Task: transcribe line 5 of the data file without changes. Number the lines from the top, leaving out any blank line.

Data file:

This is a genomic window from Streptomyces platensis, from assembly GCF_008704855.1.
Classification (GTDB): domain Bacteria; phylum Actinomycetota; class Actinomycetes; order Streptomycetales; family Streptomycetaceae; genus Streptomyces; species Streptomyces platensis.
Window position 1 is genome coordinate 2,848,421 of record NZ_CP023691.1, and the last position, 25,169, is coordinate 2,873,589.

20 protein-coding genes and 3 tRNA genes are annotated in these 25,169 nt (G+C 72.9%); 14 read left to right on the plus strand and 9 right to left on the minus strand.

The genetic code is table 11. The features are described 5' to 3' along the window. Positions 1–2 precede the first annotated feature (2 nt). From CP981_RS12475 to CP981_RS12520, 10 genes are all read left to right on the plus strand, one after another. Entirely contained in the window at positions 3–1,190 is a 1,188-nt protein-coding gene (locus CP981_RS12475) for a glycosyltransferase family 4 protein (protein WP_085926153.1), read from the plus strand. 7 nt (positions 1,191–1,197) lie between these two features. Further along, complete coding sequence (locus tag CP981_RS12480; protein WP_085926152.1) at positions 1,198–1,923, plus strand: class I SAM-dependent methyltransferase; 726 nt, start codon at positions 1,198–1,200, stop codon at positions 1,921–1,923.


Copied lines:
The genetic code is table 11. The features are described 5' to 3' along the window. Positions 1–2 precede the first annotated feature (2 nt). From CP981_RS12475 to CP981_RS12520, 10 genes are all read left to right on the plus strand, one after another. Entirely contained in the window at positions 3–1,190 is a 1,188-nt protein-coding gene (locus CP981_RS12475) for a glycosyltransferase family 4 protein (protein WP_085926153.1), read from the plus strand. 7 nt (positions 1,191–1,197) lie between these two features. Further along, complete coding sequence (locus tag CP981_RS12480; protein WP_085926152.1) at positions 1,198–1,923, plus strand: class I SAM-dependent methyltransferase; 726 nt, start codon at positions 1,198–1,200, stop codon at positions 1,921–1,923.